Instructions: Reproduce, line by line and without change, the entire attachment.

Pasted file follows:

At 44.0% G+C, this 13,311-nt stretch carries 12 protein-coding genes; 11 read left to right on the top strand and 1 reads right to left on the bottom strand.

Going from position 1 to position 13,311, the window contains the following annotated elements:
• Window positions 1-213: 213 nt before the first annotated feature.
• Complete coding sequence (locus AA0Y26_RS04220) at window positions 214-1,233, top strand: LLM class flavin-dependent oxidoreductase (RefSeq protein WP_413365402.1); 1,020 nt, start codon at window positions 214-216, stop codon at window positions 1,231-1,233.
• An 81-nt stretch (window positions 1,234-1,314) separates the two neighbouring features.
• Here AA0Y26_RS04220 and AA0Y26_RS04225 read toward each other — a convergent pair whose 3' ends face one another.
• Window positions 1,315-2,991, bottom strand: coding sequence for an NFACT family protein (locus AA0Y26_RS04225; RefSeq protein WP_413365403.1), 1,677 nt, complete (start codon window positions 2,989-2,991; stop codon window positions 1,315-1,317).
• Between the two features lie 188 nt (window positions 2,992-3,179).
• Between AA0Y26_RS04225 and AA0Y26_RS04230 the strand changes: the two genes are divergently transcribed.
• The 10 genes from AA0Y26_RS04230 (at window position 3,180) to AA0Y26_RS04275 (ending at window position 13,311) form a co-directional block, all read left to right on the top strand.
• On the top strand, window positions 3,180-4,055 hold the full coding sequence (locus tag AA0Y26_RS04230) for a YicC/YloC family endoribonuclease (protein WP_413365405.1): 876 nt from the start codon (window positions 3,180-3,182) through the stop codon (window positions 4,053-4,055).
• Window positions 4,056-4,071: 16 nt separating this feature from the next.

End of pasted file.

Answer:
At 44.0% G+C, this 13,311-nt stretch carries 12 protein-coding genes; 11 read left to right on the top strand and 1 reads right to left on the bottom strand.

Going from position 1 to position 13,311, the window contains the following annotated elements:
• Window positions 1-213: 213 nt before the first annotated feature.
• Complete coding sequence (locus AA0Y26_RS04220) at window positions 214-1,233, top strand: LLM class flavin-dependent oxidoreductase (RefSeq protein WP_413365402.1); 1,020 nt, start codon at window positions 214-216, stop codon at window positions 1,231-1,233.
• An 81-nt stretch (window positions 1,234-1,314) separates the two neighbouring features.
• Here AA0Y26_RS04220 and AA0Y26_RS04225 read toward each other — a convergent pair whose 3' ends face one another.
• Window positions 1,315-2,991, bottom strand: coding sequence for an NFACT family protein (locus AA0Y26_RS04225; RefSeq protein WP_413365403.1), 1,677 nt, complete (start codon window positions 2,989-2,991; stop codon window positions 1,315-1,317).
• Between the two features lie 188 nt (window positions 2,992-3,179).
• Between AA0Y26_RS04225 and AA0Y26_RS04230 the strand changes: the two genes are divergently transcribed.
• The 10 genes from AA0Y26_RS04230 (at window position 3,180) to AA0Y26_RS04275 (ending at window position 13,311) form a co-directional block, all read left to right on the top strand.
• On the top strand, window positions 3,180-4,055 hold the full coding sequence (locus tag AA0Y26_RS04230) for a YicC/YloC family endoribonuclease (protein WP_413365405.1): 876 nt from the start codon (window positions 3,180-3,182) through the stop codon (window positions 4,053-4,055).
• Window positions 4,056-4,071: 16 nt separating this feature from the next.